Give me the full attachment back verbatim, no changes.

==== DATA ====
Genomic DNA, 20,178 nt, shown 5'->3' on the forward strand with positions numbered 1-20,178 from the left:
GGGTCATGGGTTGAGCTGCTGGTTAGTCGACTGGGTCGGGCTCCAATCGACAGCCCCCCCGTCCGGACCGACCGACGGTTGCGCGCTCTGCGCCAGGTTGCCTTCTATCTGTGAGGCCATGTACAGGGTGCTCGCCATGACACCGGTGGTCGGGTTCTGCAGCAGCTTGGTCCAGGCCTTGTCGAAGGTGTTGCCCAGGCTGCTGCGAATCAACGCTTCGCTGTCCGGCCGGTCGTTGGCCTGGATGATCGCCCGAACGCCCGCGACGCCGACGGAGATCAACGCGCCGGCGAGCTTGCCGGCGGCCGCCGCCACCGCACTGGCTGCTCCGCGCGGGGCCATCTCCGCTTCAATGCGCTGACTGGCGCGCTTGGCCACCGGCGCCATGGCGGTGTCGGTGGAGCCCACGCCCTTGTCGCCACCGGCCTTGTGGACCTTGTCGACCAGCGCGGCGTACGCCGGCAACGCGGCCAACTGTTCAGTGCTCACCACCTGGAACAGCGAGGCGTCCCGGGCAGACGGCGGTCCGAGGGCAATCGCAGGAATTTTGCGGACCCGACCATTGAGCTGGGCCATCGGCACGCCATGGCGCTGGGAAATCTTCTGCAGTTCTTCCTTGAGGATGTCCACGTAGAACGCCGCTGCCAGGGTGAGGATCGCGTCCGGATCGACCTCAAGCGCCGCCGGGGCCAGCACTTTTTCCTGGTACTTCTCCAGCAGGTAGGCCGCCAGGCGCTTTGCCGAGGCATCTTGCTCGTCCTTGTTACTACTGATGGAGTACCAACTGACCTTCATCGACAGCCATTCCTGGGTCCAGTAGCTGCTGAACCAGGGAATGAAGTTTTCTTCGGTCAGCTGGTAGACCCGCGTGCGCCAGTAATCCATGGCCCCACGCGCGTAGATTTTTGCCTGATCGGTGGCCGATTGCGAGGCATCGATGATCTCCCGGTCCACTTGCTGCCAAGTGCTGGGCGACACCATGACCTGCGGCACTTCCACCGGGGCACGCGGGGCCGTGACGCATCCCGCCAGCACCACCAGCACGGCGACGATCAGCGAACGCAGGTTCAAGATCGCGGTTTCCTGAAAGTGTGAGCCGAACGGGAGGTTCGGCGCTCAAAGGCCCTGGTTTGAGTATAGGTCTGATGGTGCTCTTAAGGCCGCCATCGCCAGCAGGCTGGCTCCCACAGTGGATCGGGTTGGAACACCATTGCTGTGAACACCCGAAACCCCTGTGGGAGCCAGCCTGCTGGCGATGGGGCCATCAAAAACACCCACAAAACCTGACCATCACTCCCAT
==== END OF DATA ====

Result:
Genomic DNA, 20,178 nt, shown 5'->3' on the forward strand with positions numbered 1-20,178 from the left:
GGGTCATGGGTTGAGCTGCTGGTTAGTCGACTGGGTCGGGCTCCAATCGACAGCCCCCCCGTCCGGACCGACCGACGGTTGCGCGCTCTGCGCCAGGTTGCCTTCTATCTGTGAGGCCATGTACAGGGTGCTCGCCATGACACCGGTGGTCGGGTTCTGCAGCAGCTTGGTCCAGGCCTTGTCGAAGGTGTTGCCCAGGCTGCTGCGAATCAACGCTTCGCTGTCCGGCCGGTCGTTGGCCTGGATGATCGCCCGAACGCCCGCGACGCCGACGGAGATCAACGCGCCGGCGAGCTTGCCGGCGGCCGCCGCCACCGCACTGGCTGCTCCGCGCGGGGCCATCTCCGCTTCAATGCGCTGACTGGCGCGCTTGGCCACCGGCGCCATGGCGGTGTCGGTGGAGCCCACGCCCTTGTCGCCACCGGCCTTGTGGACCTTGTCGACCAGCGCGGCGTACGCCGGCAACGCGGCCAACTGTTCAGTGCTCACCACCTGGAACAGCGAGGCGTCCCGGGCAGACGGCGGTCCGAGGGCAATCGCAGGAATTTTGCGGACCCGACCATTGAGCTGGGCCATCGGCACGCCATGGCGCTGGGAAATCTTCTGCAGTTCTTCCTTGAGGATGTCCACGTAGAACGCCGCTGCCAGGGTGAGGATCGCGTCCGGATCGACCTCAAGCGCCGCCGGGGCCAGCACTTTTTCCTGGTACTTCTCCAGCAGGTAGGCCGCCAGGCGCTTTGCCGAGGCATCTTGCTCGTCCTTGTTACTACTGATGGAGTACCAACTGACCTTCATCGACAGCCATTCCTGGGTCCAGTAGCTGCTGAACCAGGGAATGAAGTTTTCTTCGGTCAGCTGGTAGACCCGCGTGCGCCAGTAATCCATGGCCCCACGCGCGTAGATTTTTGCCTGATCGGTGGCCGATTGCGAGGCATCGATGATCTCCCGGTCCACTTGCTGCCAAGTGCTGGGCGACACCATGACCTGCGGCACTTCCACCGGGGCACGCGGGGCCGTGACGCATCCCGCCAGCACCACCAGCACGGCGACGATCAGCGAACGCAGGTTCAAGATCGCGGTTTCCTGAAAGTGTGAGCCGAACGGGAGGTTCGGCGCTCAAAGGCCCTGGTTTGAGTATAGGTCTGATGGTGCTCTTAAGGCCGCCATCGCCAGCAGGCTGGCTCCCACAGTGGATCGGGTTGGAACACCATTGCTGTGAACACCCGAAACCCCTGTGGGAGCCAGCCTGCTGGCGATGGGGCCATCAAAAACACCCACAAAACCTGACCATCACTCCCAT